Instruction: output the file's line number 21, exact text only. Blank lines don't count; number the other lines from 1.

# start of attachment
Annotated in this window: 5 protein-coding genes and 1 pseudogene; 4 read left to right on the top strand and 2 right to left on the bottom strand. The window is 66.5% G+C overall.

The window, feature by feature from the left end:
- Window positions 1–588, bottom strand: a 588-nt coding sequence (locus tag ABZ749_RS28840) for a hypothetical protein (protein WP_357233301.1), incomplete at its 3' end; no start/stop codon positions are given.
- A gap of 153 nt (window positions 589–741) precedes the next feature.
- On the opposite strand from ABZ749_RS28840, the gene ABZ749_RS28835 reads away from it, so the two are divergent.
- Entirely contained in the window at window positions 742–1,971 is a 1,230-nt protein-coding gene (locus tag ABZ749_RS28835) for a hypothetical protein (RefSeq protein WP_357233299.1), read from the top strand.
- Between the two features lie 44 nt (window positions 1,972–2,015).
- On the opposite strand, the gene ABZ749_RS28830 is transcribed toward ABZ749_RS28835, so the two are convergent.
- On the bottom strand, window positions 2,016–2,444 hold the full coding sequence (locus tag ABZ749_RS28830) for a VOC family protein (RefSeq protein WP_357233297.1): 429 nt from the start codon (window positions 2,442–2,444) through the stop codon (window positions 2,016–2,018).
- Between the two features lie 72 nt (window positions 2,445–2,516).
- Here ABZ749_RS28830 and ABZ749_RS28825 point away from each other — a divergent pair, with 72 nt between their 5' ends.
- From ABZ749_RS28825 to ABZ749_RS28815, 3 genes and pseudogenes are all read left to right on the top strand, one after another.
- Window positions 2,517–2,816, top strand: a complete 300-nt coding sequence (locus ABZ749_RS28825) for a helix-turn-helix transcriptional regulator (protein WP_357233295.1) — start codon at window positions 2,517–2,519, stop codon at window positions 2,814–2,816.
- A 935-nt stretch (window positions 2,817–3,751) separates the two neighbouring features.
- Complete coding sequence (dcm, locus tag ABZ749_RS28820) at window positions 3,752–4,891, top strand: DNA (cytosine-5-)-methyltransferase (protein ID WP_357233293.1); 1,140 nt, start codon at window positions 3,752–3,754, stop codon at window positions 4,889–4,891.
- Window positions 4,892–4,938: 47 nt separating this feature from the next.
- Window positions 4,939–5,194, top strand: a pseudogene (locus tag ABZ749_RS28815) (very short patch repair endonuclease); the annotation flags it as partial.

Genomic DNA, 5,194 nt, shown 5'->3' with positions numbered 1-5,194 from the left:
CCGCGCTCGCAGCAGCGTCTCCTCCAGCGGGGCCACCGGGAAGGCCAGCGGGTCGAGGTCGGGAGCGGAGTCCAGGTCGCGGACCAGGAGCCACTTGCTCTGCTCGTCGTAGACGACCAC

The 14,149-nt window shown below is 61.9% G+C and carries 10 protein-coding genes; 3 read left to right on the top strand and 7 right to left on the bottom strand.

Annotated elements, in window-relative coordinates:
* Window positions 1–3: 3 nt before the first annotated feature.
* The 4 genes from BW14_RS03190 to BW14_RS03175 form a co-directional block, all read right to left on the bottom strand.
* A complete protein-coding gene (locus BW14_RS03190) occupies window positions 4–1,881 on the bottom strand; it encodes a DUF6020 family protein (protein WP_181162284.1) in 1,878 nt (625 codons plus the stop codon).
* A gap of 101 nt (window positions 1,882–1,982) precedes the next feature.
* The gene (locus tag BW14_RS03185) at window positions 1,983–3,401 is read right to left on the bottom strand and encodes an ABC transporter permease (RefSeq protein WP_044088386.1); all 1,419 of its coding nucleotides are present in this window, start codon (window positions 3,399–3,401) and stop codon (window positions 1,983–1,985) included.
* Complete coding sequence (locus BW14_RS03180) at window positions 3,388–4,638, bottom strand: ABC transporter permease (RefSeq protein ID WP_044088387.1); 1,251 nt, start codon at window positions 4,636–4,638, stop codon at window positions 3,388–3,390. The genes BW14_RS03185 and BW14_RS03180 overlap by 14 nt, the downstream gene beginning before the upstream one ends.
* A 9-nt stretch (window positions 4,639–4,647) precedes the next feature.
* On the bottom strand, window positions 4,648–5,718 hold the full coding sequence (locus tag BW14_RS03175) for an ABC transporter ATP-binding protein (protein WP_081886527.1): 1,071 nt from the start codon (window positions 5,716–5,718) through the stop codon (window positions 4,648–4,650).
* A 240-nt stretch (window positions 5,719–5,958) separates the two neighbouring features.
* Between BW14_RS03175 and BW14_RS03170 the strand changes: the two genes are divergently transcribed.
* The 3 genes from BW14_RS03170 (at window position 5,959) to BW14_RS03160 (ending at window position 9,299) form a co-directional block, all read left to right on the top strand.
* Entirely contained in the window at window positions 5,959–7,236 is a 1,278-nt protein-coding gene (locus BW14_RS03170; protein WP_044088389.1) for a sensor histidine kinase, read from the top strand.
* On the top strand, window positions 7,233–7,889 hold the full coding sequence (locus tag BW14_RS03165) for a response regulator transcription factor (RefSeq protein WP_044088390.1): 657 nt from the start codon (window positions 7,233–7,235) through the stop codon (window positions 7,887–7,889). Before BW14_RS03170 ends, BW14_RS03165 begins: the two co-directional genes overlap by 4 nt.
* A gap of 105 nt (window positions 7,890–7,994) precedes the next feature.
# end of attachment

Annotated elements, in window-relative coordinates: